Reducing recurrent cardiac events by reducing stress

Jan 31, 2011

Following the results of a study published in the Archives of Internal Medicine showing that cognitive behavioral therapy (CBT) produces a 41% reduction in fatal and non-fatal first recurrent CVD events, the European Society of Cardiology (ESC) believes stress management programs should be made more widely available across Europe for patients with coronary artery disease. Further studies, however, say ESC experts, will be needed to define the patient populations who will most benefit from behavioral interventions.

In the study, investigators led by Mats Gullliksson, from the Family Medicine and Clinical Epidemiology Section at Uppsala University Hospital (Sweden), randomly assigned 362 men and women who had been discharged from hospital after a event to usual care and CBT ( n=192), or usual care with no additional therapy (n=170). Usual care included medications to lower blood pressure and cholesterol and to prevent blood clots.

The CBT program, which was delivered in 20 two-hour sessions, was focused on reducing experience of daily stress, time urgency and hostility. The program included five specific goals of education, self-monitoring, skills training, cognitive restructuring, and spiritual development.

Results after a mean follow-up of 94 months showed that the group undergoing CBT had a lower rate of fatal and non-fatal first recurrent CVD events (HR 0.59, CI 0.42-0.83, P=0.002); fewer recurrent acute myocardial infractions (HR 0.55, CI 0.36-0.85, P=.007) and a non significant lowering of all-cause mortality (HR0.72, CI 0.40-1.30, P=.28).

Commenting on the publication, ESC Spokesman Joep Perk, from Linneaus University (Kalmar, Sweden) says, “This study adds weight to the case that stress management programs are important, but leaves open questions about whether we can afford the approach, who are the best target populations and why the study didn’t affect mortality.”

The research, he adds, contains one major bias. “There is a risk that study patients may have been more adherent to drug therapy since they have more frequent contact with health care professionals than patients in the control group.”

ESC spokesperson EVA Prescott, from Bispebjerg University Hospital of Copenhagen (Denmark), welcomes the research as being one of the first studies looking at psychosocial interventions to demonstrate hard end points. “The study further confirms that we should probably be more active in addressing the psychosocial aspects of patients with cardiovascular disease. The strengths of the study are the long duration of follow-up and the fact that it enrolled consecutive patients. But it’s a single centre study and I’d like to see the results repeated in a multicenter study.”

ESC spokesperson Helmut Gohlke agrees. “The real question is whether the data are reproducible. The study was undertaken by an extremely dedicated team of health care professionals. The question is whether the approach would work in an average center and whether health care professionals could keep patients motivated to return for repeat sessions,” says Gohlke, from Bad Krozingen Heart Centre (Germany), adding that there may also be certain characteristics of the Swedish patient psyche that make them more likely to adhere to treatment.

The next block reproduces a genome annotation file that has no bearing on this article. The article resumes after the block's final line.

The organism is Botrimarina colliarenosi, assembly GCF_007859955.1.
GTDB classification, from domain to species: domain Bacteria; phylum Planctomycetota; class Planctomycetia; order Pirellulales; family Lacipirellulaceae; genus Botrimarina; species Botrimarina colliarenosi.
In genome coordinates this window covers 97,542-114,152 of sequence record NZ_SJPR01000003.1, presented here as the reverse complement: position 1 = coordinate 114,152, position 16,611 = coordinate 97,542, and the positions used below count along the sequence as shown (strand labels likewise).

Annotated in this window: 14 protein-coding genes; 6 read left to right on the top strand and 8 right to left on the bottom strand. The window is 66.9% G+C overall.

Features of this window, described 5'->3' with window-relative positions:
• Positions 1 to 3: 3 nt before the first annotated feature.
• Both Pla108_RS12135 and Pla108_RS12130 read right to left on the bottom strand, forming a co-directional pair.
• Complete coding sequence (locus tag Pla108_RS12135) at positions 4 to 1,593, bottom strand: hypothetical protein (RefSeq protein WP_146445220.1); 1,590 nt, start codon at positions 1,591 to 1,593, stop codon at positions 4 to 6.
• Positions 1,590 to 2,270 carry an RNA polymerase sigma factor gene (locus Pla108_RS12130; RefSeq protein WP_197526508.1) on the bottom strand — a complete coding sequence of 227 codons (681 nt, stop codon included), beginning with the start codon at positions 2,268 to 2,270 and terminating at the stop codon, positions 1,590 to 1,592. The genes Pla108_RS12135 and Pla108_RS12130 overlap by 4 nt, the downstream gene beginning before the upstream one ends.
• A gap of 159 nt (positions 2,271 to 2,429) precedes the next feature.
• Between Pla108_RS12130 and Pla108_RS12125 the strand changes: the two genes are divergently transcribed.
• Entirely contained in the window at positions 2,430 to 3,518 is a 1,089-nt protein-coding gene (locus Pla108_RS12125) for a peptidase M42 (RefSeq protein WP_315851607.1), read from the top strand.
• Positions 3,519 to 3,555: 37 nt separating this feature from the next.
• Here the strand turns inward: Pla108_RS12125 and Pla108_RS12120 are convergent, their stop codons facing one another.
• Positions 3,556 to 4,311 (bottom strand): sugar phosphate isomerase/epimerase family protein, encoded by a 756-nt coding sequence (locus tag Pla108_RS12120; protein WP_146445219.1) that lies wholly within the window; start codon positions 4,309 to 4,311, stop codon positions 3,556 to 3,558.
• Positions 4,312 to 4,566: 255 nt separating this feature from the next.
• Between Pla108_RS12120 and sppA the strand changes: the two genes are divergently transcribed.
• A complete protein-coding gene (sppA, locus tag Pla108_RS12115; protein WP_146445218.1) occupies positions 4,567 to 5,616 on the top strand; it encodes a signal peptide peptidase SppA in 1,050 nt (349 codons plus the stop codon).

One of the main differences in the current study, says Prescott, is that unlike previous studies interventions were offered to all patients who met the selection criteria, not just those found to be distressed. “In further studies I’d like to see whether the beneficial effect depended on the patient’s baseline psychological characteristics and whether everyone would derive benefit, or only those who have difficulty coping,” says Prescott, adding that in a world of finite health care resources such research would help target the intervention to those who most need it.

But with investigators calculating a number needed to treat (NNT) analysis of nine patients to prevent one recurrent CVD event, Gohlke believes that the approach would prove remarkably cost effective. “My approximate calculation - with an NNT of nine - is that it would cost around €18,000 to prevent one event, making the approach at least as cost effective as most interventions,” says Gohlke.

The actual mechanism behind the benefit delivered by CBT is open to debate. One possibility is that people who are less stressed are better able to take on board life style interventions such as giving up smoking, taking more physical activity and improving their diets. Additionally, stress is thought to exert detrimental effects on the cardiovascular system through activation of the catecholamine system. Catecholamines are known to raise heart rates. Indeed the SHIFT study presented at the ESC Congress in 2010 supported the concept that reduction of heart rate contributes significantly to the beneficial outcomes in patients with heart failure.

Additional guidelines on stress management, Perk added, will be included in the upcoming European Guidelines on CVD Prevention in clinical practice, due to be launched in Dublin in 2012 at the 5th Joint European Societies Taskforce on CVD Prevention.

Explore further: Oil-swishing craze: Snake oil or all-purpose remedy?

More information: M Gulliksson, et al. Randomized Controlled Trial of Cognitive Behavioral Therapy vs standard treatment to prevent recurrent cardiovascular events in patients with coronary heart disease. Arch Intern Med Jan 24 2011, 171: 134-140.

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